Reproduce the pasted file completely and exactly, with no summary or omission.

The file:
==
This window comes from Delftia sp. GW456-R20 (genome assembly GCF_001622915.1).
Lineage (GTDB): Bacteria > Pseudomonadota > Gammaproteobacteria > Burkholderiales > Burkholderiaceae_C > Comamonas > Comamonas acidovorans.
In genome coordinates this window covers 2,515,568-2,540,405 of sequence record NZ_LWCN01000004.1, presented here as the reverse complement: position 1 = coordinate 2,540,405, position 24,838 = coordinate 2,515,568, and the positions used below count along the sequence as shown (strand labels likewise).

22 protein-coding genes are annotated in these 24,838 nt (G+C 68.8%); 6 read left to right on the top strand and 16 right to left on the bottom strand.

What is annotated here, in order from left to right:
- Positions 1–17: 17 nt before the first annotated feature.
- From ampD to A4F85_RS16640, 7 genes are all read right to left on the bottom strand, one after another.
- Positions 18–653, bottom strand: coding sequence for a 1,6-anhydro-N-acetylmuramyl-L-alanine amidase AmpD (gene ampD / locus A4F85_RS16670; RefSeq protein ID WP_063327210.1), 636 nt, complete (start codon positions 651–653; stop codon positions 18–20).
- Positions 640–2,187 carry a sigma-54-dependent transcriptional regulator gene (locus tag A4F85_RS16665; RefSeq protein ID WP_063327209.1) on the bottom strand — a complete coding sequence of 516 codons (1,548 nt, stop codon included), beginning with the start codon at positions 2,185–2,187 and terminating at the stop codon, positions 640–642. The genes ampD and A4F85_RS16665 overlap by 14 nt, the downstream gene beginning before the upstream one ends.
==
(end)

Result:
This window comes from Delftia sp. GW456-R20 (genome assembly GCF_001622915.1).
Lineage (GTDB): Bacteria > Pseudomonadota > Gammaproteobacteria > Burkholderiales > Burkholderiaceae_C > Comamonas > Comamonas acidovorans.
In genome coordinates this window covers 2,515,568-2,540,405 of sequence record NZ_LWCN01000004.1, presented here as the reverse complement: position 1 = coordinate 2,540,405, position 24,838 = coordinate 2,515,568, and the positions used below count along the sequence as shown (strand labels likewise).

22 protein-coding genes are annotated in these 24,838 nt (G+C 68.8%); 6 read left to right on the top strand and 16 right to left on the bottom strand.

What is annotated here, in order from left to right:
- Positions 1–17: 17 nt before the first annotated feature.
- From ampD to A4F85_RS16640, 7 genes are all read right to left on the bottom strand, one after another.
- Positions 18–653, bottom strand: coding sequence for a 1,6-anhydro-N-acetylmuramyl-L-alanine amidase AmpD (gene ampD / locus A4F85_RS16670; RefSeq protein ID WP_063327210.1), 636 nt, complete (start codon positions 651–653; stop codon positions 18–20).
- Positions 640–2,187 carry a sigma-54-dependent transcriptional regulator gene (locus tag A4F85_RS16665; RefSeq protein ID WP_063327209.1) on the bottom strand — a complete coding sequence of 516 codons (1,548 nt, stop codon included), beginning with the start codon at positions 2,185–2,187 and terminating at the stop codon, positions 640–642. The genes ampD and A4F85_RS16665 overlap by 14 nt, the downstream gene beginning before the upstream one ends.